The Executive - September/October 2015 - (Page 8)
s they continue to
grapple with the
wrought by the
can build their
capacity for effective
resilience by actively questioning orthodox beliefs.
Orthodox beliefs are the deep-seated assumptions that
boards, CEOs and other contributors hold that define what their
associations are supposed to be and what they are supposed
to do. While all organizations operate on the basis of some
enduring and largely unchallenged orthodoxies, associations
are legacy organizations with an unusually deep reverence for
tradition. In this context, orthodoxy becomes an even more
significant barrier to the meaningful learning, generative
conversation and confident decision-making that is essential to
preparing associations for a dynamic and uncertain future.
To minimize the impact of this threat, association decisionmakers must collaborate to nurture a shared and on-going
awareness of orthodoxy in all organizational conversations.
This article explains a straightforward process decisionmakers can use to identify, examine and question their most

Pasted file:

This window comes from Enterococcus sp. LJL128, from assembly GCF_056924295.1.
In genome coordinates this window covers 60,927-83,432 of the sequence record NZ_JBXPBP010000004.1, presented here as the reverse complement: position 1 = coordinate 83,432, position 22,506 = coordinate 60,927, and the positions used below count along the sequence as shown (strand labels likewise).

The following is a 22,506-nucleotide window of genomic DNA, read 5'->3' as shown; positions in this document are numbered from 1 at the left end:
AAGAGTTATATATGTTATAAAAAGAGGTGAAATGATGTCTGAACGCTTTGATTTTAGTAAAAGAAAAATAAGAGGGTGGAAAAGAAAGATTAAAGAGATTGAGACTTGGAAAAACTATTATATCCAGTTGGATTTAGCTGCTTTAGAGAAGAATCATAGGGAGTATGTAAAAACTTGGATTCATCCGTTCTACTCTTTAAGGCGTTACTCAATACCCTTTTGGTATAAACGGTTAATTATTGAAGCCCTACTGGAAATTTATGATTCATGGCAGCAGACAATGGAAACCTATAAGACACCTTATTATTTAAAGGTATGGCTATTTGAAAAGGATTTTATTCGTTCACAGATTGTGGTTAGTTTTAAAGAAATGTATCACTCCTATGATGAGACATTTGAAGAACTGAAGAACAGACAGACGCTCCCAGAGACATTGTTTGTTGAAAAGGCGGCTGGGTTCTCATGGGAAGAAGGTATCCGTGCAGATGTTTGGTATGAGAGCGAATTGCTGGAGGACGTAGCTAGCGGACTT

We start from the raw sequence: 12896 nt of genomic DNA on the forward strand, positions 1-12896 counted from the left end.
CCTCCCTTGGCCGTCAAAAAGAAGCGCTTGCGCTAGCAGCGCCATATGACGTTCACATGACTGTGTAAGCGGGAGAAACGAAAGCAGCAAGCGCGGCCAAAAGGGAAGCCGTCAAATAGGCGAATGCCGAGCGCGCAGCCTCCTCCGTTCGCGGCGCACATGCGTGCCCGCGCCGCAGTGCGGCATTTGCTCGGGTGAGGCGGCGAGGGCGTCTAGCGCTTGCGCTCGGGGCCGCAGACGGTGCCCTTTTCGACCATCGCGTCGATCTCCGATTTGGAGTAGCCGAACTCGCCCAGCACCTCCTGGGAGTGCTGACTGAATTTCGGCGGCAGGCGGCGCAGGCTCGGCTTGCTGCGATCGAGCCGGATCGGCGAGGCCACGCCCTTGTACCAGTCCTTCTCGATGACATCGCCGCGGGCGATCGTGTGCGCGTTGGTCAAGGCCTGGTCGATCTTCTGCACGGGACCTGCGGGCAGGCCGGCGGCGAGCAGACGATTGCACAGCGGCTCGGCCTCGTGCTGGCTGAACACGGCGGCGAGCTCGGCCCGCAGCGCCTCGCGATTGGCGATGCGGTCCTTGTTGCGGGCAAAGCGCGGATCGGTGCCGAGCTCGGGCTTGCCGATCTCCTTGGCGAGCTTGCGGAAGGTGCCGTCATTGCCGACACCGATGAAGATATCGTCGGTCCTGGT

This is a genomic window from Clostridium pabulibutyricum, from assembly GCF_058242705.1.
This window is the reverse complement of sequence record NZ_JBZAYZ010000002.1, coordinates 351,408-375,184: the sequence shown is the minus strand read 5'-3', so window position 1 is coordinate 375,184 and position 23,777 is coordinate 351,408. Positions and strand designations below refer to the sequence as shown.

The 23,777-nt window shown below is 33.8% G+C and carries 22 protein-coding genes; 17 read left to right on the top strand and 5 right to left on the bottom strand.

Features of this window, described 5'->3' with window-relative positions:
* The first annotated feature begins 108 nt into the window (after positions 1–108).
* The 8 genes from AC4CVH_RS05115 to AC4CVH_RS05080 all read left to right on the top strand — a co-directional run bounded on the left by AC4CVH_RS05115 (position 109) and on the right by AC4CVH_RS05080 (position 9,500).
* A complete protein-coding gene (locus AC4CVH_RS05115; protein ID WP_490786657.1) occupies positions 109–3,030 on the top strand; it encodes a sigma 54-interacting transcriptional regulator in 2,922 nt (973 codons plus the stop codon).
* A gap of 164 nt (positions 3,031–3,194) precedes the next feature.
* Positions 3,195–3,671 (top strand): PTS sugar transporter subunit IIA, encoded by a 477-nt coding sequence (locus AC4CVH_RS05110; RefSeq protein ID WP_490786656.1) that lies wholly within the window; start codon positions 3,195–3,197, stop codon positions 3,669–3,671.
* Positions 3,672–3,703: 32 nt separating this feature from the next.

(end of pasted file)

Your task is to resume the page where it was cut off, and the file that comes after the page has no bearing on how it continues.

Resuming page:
cherished assumptions with the desired outcome of thinking
and acting beyond orthodoxy for the long-term benefit of their
organizations and their stakeholders.
Ca lSAE's T HE E XEC U T IV E - SE P T E M B E R/ O C TO BE R 2 0 1 5
Table of Contents for the Digital Edition of The Executive - September/October 2015
PRESIDENT’S MESSAGE: By Jim Anderson, CAE
AT A GLANCE
CALENDAR OF EVENTS
Thinking and Acting Beyond Orthodoxy
Advancing Association Meetings by Exploring the Learning Brain
10 Transformative Meetings Technology Trends
From Data to Decision: Facilitating a Critical Thinking Discussion
Is it Time for an Event Sponsorships Makeover?
DOLLARS & SENSE
MEMBER SPOTLIGHT: Kristine Van Winkle, CMP, CASE, CTE
INDEX TO ADVERTISERS
The Executive - September/October 2015